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GarageGames Execs Say Core Gamers Are Not Being Served

| 6 May 2008 17:35
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"Core gamers" are being neglected by web-based online games, according to GarageGames' Josh Williams and Andy Yang, a situation they're attempting to rectify with the InstantAction gaming portal.

Williams, GarageGames CEO, and Yang, GG Networks General Manager, said in an interview with Develop that the intense focus on casual gaming has left the core demographic unserved, a situation exacerbated by the growing development costs of AAA titles and the resulting high prices of the final product. "They've not been served," Yang said when asked whether gamers were being "left in the cold" by casual game development. "But even if they were served before, innovation has declined rapidly in the industry over recent years, and budgets are so large now that you can't really take risks, so we're seeing the same games over and over again."

One of the advantages of GarageGames' InstantAction service is that it opens up core gaming opportunities to people who can't afford the equipment costs usually associated with high-end gaming. Virtually any browser-equipped PC can use the service and its games, and InstantAction also has plans to expand to the Mac in the near future. It's a system they claim is also proving attractive to developers.

"Some of the teams we're working with are just three or four devs from the triple-A industry who are sick of being one of a hundred people grinding it out on a big project for two or three years," said Williams. "They're sick of it, thinking making games isn't fun anymore - or at least not as much as it used to be - so we've got a few teams like this that can still make really core stuff, things they dreamed about making when they were kids, but with smaller teams and less time."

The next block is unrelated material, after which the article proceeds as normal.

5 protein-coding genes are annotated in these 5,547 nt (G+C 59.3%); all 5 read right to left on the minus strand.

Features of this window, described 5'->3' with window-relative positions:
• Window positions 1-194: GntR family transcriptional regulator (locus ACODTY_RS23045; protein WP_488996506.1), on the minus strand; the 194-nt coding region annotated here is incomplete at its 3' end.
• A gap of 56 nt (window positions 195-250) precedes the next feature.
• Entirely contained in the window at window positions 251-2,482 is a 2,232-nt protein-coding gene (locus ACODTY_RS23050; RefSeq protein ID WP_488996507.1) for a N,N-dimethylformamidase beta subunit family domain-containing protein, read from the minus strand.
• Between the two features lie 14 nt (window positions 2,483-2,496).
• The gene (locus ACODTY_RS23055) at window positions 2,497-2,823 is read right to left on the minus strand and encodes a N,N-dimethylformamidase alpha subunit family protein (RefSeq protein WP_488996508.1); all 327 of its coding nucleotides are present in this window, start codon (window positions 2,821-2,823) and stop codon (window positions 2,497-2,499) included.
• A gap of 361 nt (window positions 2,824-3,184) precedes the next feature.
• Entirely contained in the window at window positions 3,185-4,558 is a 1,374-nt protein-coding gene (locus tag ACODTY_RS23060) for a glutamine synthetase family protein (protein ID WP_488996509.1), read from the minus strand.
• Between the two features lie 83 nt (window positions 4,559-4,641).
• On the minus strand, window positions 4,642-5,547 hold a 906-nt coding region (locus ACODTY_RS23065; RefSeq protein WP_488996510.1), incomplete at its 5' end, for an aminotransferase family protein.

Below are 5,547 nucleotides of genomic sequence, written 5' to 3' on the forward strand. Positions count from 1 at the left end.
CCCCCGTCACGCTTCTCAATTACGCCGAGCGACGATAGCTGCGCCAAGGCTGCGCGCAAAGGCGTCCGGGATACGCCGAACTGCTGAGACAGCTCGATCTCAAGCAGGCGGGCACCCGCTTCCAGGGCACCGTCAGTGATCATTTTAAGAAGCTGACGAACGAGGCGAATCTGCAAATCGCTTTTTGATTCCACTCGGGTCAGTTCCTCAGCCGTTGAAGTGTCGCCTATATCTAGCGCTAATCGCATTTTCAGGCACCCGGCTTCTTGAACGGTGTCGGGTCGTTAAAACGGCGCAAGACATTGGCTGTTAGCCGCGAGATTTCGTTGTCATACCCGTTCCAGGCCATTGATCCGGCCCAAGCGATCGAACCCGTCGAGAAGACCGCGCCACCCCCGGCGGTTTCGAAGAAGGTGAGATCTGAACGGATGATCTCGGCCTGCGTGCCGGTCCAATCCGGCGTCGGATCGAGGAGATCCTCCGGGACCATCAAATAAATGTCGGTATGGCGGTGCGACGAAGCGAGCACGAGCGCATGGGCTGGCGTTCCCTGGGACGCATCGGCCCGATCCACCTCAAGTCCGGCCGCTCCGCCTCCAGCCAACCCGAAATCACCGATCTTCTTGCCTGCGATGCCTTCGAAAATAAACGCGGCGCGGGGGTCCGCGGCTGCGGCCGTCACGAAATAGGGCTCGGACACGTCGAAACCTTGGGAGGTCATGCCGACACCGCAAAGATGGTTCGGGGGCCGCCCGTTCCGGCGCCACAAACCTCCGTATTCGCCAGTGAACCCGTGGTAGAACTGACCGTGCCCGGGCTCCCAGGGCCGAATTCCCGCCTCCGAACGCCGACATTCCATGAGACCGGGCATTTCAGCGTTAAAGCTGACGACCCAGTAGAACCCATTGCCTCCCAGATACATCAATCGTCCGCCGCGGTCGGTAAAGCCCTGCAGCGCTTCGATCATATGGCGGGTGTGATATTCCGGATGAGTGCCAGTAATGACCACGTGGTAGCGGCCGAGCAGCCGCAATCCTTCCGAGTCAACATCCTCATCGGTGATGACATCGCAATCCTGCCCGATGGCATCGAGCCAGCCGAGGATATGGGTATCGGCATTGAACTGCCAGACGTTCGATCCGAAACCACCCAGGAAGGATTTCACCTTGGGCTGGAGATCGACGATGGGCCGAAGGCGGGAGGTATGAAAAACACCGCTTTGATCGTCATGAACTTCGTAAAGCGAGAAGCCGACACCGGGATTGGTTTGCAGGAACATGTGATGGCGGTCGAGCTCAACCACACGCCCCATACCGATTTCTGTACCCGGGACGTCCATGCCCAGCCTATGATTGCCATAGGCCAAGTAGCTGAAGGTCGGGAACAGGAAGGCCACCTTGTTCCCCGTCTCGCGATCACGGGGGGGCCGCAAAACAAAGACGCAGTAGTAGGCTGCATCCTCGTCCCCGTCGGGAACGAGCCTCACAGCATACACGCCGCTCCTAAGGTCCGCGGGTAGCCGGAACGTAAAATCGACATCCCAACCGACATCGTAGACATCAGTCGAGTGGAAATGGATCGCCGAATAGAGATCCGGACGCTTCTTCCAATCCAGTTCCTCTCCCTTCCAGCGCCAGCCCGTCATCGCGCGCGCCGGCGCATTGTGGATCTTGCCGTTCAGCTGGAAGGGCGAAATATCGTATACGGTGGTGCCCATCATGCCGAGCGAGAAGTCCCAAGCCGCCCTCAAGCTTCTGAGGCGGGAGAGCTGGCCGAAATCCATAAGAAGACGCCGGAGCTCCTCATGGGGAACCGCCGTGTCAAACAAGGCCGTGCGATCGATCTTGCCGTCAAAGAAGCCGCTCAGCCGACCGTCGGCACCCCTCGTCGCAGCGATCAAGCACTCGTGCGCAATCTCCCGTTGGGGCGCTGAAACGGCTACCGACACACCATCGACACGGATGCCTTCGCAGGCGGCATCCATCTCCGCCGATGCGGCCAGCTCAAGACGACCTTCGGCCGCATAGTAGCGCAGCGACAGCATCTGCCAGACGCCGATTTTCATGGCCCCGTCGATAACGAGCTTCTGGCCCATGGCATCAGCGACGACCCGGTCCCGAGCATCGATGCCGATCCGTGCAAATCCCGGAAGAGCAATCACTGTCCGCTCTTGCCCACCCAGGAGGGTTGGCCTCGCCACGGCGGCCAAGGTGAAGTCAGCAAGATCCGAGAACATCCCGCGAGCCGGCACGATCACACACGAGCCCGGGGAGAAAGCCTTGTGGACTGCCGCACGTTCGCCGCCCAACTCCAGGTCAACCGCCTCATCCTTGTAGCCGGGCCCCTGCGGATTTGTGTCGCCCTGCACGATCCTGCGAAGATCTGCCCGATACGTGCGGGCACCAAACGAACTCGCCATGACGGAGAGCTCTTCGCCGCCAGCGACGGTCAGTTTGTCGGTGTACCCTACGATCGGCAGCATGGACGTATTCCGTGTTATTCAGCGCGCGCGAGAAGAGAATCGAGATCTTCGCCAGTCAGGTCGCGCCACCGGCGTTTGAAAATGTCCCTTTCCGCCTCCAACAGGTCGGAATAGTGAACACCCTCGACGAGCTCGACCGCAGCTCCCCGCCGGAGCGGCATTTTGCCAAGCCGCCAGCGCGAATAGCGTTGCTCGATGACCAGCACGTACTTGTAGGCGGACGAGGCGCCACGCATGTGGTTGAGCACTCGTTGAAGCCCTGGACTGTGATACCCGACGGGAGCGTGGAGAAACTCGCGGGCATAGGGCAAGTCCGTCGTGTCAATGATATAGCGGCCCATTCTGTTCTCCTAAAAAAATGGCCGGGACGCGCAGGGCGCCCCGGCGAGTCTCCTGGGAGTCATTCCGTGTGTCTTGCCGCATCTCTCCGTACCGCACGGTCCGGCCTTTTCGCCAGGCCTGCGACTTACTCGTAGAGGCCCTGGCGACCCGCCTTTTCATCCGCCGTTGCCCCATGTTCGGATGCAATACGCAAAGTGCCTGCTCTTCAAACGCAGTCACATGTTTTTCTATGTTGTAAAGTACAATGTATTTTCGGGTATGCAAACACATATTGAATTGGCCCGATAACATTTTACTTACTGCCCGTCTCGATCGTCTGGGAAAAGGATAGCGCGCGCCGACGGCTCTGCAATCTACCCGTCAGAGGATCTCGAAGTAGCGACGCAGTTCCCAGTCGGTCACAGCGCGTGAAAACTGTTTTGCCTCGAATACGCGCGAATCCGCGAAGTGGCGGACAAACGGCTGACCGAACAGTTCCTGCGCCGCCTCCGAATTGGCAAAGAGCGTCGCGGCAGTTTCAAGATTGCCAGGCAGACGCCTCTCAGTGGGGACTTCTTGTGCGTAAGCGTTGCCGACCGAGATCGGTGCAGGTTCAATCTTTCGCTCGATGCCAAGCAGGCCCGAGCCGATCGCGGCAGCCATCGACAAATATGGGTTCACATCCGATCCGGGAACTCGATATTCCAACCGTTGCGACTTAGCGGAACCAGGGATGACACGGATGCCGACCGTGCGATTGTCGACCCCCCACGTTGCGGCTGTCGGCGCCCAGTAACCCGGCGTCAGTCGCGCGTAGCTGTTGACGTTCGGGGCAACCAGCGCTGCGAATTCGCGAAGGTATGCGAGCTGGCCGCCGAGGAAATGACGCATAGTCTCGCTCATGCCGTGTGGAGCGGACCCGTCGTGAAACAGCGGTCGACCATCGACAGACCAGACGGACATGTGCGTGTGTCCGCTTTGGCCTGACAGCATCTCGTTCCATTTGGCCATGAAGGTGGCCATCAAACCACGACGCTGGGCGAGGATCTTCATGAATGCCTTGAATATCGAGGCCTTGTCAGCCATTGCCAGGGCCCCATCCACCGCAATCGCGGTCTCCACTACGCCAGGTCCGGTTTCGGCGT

GarageGames is also trying to make the system financially lucrative for developers as well. "Part of the thing we're trying to do in working with developers in an advantageous way for them so that even if we fund the title the developer owns the IP, it's a good royalty rate, and that's good because we get developers who are really passionate about the game they're working on, and in turn that means they're going to produce better games," Williams added. "But compared to a typical publishing contract for a PC game, it's pretty rockin' for the developer."

The InstantAction portal, announced in September 2007, is designed to offer "compelling original action games" over standard web browsers with no downloaded or externally-installed software. The company began an open beta period in March, with Marble Blast Online, ThinkTanks, Cyclomite and Screw Jumper available for play immediately and the Tribes-inspired Fallen Empire: Legions set to follow. Williams said the company current has "20 games in the pipeline" at the moment. The full interview with Josh Williams and Andy Yang is available here.

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